It is conventionally agreed that with the three great novels of his so-called ‘major phase’ — The Wings of the Dove (1902), The Ambassadors (1903), The Golden Bowl (1904) — Henry James fulfilled and in effect concluded his career as novelist, despite the fact that he lived on until 1916, most of that time in good health, and left at his death such unfinished efforts as The Ivory Tower and The Sense of the Past. It is also conventionally assumed that James’s three avowedly autobiographical volumes — A Small Boy and Others (1913), Notes of a Son and Brother (1914), The Middle Years (1917) — constitute his only deliberate gesture toward autobiography as such, the incompleteness of which (the record breaks off in the mid-1870s at the ‘end’ of the unfinished third book) is to be understood in terms of a life already in effect fully shaped and interpreted through a completed career in art. Whatever the inevitable frequencies with which the novelist employed autobiographical material, or the autobiographer employed novelistic procedure, these two concentrated bursts of narrative energy are taken as separate culminations, artistic and autobiographical, to James’s literary life.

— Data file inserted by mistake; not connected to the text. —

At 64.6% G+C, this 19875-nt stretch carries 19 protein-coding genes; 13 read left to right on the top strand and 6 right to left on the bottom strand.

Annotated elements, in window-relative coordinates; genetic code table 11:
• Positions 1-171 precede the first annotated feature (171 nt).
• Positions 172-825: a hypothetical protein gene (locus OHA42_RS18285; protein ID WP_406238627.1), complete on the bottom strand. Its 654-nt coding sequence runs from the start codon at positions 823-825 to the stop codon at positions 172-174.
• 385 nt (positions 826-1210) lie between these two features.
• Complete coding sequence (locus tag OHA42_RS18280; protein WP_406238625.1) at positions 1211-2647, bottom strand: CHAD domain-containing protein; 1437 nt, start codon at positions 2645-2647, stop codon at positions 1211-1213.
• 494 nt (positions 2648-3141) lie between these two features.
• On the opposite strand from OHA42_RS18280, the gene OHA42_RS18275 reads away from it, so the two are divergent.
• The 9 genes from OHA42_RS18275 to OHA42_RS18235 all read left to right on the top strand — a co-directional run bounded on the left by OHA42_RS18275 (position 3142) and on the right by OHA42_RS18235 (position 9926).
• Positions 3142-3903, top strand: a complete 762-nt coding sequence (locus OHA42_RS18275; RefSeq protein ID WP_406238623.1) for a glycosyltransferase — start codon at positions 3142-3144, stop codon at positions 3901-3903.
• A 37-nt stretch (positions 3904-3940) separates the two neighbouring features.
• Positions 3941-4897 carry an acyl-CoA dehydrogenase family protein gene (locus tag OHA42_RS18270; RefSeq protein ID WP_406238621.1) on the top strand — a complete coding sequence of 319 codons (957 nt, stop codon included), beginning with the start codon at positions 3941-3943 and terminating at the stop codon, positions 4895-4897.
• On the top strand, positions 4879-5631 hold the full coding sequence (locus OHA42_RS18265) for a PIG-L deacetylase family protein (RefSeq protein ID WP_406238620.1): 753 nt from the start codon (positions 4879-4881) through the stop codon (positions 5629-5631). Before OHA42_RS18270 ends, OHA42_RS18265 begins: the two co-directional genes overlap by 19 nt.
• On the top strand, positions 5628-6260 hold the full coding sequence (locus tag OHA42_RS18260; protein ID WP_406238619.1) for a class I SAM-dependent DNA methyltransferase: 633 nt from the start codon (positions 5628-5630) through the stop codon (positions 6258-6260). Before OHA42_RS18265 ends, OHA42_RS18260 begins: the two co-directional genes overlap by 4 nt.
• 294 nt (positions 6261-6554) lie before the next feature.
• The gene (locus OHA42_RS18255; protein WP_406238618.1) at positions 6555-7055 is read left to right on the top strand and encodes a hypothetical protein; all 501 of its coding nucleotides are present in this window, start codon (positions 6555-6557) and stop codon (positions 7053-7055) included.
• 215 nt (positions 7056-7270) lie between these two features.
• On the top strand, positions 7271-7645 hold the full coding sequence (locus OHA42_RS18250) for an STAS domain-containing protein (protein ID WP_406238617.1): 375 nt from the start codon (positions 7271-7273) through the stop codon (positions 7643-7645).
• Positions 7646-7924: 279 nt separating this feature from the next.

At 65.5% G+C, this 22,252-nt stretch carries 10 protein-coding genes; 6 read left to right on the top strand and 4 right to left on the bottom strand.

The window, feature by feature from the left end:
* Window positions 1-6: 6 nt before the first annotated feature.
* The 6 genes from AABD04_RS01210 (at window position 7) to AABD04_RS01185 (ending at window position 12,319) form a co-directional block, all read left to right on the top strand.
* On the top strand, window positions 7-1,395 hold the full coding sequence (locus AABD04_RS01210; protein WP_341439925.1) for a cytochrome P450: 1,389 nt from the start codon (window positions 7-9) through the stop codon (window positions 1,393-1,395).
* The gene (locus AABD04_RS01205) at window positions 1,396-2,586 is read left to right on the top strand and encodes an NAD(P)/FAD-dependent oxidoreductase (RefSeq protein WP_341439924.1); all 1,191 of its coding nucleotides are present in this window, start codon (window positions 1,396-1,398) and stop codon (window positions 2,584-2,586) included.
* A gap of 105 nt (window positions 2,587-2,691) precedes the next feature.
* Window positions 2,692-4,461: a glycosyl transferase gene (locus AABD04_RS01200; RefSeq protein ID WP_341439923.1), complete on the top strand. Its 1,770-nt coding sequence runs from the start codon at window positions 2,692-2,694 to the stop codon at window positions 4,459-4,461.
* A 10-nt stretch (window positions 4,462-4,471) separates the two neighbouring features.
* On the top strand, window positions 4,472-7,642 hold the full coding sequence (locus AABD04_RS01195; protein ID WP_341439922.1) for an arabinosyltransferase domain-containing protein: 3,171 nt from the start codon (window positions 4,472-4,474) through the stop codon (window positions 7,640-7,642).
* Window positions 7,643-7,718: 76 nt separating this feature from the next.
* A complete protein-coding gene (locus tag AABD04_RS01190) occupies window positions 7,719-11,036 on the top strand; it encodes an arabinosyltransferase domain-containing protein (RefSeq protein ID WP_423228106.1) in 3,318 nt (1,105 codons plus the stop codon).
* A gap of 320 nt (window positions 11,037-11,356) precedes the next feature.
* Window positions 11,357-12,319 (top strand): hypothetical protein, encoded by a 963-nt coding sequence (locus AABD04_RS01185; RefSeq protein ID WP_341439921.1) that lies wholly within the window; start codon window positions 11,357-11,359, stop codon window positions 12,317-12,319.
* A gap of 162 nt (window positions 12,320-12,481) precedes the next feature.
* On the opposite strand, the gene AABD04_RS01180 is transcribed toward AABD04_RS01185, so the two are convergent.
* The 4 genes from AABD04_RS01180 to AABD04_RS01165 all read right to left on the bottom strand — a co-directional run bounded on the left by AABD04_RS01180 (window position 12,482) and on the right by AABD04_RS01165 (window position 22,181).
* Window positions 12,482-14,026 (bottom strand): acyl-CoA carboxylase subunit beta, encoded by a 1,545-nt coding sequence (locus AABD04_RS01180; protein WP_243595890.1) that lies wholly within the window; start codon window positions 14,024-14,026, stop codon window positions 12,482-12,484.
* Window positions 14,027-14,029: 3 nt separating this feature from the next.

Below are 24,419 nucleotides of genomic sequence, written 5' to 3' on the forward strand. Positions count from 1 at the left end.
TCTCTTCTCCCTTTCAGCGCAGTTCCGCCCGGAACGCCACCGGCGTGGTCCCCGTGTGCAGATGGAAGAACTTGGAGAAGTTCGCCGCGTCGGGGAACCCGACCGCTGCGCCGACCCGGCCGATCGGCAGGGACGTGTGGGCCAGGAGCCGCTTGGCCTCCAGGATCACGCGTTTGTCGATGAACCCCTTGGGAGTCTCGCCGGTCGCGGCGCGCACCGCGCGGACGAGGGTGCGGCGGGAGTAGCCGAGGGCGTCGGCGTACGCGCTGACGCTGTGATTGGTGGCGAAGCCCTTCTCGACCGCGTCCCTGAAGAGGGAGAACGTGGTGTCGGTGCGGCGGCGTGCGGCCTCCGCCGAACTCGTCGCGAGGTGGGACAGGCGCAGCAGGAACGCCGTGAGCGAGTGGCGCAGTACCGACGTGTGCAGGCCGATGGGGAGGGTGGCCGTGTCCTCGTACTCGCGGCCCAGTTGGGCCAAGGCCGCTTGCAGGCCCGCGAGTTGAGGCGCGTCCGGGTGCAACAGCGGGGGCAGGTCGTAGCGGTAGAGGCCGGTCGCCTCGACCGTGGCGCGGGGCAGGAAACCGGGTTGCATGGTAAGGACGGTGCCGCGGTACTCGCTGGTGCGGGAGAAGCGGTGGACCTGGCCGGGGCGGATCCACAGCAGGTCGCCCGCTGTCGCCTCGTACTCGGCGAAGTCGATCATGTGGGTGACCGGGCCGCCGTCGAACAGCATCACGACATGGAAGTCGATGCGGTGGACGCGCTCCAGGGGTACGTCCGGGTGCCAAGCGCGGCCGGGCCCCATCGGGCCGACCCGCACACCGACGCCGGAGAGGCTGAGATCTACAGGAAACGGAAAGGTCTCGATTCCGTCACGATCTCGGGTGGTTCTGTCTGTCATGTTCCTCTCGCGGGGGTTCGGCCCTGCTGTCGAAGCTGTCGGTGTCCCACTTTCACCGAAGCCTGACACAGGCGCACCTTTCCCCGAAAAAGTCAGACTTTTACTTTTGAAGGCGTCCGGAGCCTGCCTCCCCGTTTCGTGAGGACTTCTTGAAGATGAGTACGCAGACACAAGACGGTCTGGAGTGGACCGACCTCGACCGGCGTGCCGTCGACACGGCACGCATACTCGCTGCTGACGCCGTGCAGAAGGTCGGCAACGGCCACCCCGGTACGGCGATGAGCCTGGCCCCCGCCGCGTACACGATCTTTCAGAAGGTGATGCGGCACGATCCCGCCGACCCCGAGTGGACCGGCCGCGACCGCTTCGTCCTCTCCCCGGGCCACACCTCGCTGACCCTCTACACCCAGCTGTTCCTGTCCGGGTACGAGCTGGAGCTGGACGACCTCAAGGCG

KeywordsVortex Corn American Identity Coherence Beach
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Notes and References
- 1.Henry James, The American Scene ed. Irving Howe (New York: Horizon, 1967) p. 18.Google Scholar
- 6.See Leon Edel, Henry James: The Master (Philadelphia: Lippincott, 1972) pp. 260–1, andGoogle Scholar
- The Notebooks of Henry James, ed. F. O. Matthiessen and Kenneth B. Murdock (New York: Oxford, 1947) pp. 320–1; see also The American Scene, pp. 68–71.Google Scholar